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South Africans ashamed of SA

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South Africans ashamed of SA

More than twice the number of South Africans feel ashamed of their own country than other people around the world.
A new study released by the Havas Creative Group seeks to understand how consumers are responding to intense change and uncertainty in their countries, and how brands can help ease those concerns.
The study, entitled “Pride and Prejudice: Shifting Mindsets in an Age of Uncertainty”, draws on the experiences and points of view of nearly 12 000 men and women in 37 markets around the globe. Currently, 48% of South African prosumers (professional consumers) feel ashamed of their country. The global average is 22%.
Lou Boxall-Davies, chief strategy officer for Havas Johannesburg, comments: “South Africans are living in volatile, uncertain and complex times – the study indicates that 73% of the country’s prosumers are not confident in the direction the country is headed as opposed to 46% of global prosumers.
“This is a huge difference and brands operating in the South African market may have to adjust their communication to provide a sense of comfort to the consumer as their perceptions and behaviour change.”
The study also records great gaps in sources of happiness for South African citizens compared to the rest of the world. Sustaining strong moral values contributed 77% to the South African prosumers’ happiness whereas global prosumers felt that it only contributed 50%. Education and skills development contributed 73% to the happiness of South African prosumers as opposed to 58% globally.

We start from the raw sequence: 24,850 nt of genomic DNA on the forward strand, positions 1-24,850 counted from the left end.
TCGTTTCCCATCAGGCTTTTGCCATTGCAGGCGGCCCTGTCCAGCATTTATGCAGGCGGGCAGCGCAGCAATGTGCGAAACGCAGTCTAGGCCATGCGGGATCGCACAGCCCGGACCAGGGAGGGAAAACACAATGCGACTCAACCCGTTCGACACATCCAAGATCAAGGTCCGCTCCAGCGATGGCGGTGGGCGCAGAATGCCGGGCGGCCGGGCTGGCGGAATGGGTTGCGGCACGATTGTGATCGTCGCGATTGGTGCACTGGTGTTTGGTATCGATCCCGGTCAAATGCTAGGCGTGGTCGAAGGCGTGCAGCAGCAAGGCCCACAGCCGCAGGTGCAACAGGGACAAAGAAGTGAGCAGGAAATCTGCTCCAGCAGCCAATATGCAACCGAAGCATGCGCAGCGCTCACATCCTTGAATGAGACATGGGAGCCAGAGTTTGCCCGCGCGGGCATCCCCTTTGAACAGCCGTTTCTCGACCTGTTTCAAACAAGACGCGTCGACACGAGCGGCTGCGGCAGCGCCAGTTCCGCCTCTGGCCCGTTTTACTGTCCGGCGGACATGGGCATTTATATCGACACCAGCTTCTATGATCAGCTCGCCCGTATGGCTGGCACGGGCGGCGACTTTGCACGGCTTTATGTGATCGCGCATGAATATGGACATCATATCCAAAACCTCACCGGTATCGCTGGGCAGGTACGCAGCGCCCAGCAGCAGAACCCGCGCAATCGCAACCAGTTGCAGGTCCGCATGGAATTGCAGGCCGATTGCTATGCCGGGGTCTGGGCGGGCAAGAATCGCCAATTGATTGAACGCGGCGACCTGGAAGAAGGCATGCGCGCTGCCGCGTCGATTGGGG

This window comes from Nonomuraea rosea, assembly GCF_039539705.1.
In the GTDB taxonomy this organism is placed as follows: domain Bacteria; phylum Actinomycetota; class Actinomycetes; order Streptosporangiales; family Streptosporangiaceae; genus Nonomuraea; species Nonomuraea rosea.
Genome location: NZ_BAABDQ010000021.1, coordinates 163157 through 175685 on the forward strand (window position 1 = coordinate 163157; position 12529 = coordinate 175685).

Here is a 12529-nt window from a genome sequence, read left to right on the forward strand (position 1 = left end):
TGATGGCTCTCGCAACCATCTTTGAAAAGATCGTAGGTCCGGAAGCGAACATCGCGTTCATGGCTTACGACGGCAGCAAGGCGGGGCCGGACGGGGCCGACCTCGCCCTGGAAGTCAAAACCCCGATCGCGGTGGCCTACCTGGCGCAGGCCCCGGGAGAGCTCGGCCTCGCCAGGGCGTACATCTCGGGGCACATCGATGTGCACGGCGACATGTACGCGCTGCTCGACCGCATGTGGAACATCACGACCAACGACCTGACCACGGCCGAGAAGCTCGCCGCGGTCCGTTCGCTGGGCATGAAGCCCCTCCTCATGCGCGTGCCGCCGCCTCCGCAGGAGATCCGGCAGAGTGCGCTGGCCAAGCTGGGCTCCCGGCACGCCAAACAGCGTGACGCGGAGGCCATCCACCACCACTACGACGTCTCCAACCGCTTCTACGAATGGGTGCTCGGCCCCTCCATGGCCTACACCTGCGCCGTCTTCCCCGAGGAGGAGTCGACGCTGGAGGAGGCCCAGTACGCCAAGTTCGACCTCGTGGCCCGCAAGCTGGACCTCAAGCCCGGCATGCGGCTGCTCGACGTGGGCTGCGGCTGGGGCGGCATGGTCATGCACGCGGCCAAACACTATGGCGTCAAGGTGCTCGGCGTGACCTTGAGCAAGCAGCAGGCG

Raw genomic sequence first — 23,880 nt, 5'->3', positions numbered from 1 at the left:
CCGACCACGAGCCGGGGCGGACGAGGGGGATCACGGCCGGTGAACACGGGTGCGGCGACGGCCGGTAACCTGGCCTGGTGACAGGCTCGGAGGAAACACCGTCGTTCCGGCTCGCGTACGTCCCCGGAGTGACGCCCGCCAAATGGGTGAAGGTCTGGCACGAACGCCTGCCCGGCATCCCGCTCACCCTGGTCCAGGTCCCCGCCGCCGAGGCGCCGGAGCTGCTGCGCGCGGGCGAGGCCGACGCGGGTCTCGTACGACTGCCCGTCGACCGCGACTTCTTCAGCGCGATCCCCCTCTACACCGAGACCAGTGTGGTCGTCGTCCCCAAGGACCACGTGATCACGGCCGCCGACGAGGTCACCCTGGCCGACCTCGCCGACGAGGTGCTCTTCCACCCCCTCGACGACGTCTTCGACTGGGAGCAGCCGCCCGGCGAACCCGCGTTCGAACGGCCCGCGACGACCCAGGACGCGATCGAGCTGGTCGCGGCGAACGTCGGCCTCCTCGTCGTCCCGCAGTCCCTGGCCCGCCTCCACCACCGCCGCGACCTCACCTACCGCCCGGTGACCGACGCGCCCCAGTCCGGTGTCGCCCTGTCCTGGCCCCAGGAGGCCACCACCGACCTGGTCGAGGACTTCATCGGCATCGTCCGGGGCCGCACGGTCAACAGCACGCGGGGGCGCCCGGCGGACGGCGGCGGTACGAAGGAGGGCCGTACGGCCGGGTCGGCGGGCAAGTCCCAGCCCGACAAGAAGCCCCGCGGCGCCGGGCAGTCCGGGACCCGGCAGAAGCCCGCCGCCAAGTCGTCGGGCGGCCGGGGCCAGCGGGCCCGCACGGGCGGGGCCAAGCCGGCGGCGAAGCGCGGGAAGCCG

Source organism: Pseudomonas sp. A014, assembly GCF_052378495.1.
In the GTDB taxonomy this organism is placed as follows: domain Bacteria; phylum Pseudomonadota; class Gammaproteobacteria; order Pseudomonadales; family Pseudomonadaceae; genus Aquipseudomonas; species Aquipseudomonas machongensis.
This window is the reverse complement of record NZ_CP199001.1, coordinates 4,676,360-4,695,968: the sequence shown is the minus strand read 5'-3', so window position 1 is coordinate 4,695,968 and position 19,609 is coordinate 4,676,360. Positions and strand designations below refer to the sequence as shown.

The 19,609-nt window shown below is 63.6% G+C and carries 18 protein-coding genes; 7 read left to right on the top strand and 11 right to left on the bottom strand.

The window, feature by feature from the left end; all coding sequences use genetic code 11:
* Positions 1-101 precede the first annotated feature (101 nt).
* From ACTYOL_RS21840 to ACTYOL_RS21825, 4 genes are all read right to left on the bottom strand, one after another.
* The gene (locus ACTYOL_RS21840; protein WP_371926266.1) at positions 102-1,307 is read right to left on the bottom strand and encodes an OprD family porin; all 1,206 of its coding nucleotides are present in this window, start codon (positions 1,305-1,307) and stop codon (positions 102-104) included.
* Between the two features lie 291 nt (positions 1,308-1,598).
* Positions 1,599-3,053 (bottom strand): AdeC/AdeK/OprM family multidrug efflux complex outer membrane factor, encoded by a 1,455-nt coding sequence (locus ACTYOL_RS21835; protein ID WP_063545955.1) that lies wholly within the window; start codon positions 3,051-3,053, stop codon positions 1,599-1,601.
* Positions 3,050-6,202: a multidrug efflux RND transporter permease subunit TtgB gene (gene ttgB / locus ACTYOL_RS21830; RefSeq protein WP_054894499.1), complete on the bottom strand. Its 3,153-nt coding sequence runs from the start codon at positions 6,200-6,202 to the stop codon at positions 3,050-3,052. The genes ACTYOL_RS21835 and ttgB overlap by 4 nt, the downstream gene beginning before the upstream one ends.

“It’s imperative for brands to be aware of what general concerns consumers have about their country and what makes their consumers happy as it does ultimately affect their lives, how they spend their time and how they choose to spend their money,” Boxall-Davies adds.
The study reveals other factors linked to the change in people’s behaviour on the back of activities taking place in the country, namely:
* National identity: With the Western culture having such a great influence on the rest of the globe, Afrillenials have entered into an era of neo-patriotism where a lot of influence comes from major local cultural, political and economic shifts. Brands are required to keep up in order to maintain relevance.
* Collaborative democracy: A majority of people in the nations surveyed believe democracy is the best form of government, but they still see much room for improvement. In South Africa, the Afrillenials showcased their belief in a fair government through the recent municipal elections that surprisingly swayed away many votes from the ruling party.
* In pursuit of happiness: 71% of South African prosumers consider new experiences to be a contributing factor to their happiness compared to 59% for global prosumers.
The survey was created by Havas and fielded by Market Probe International.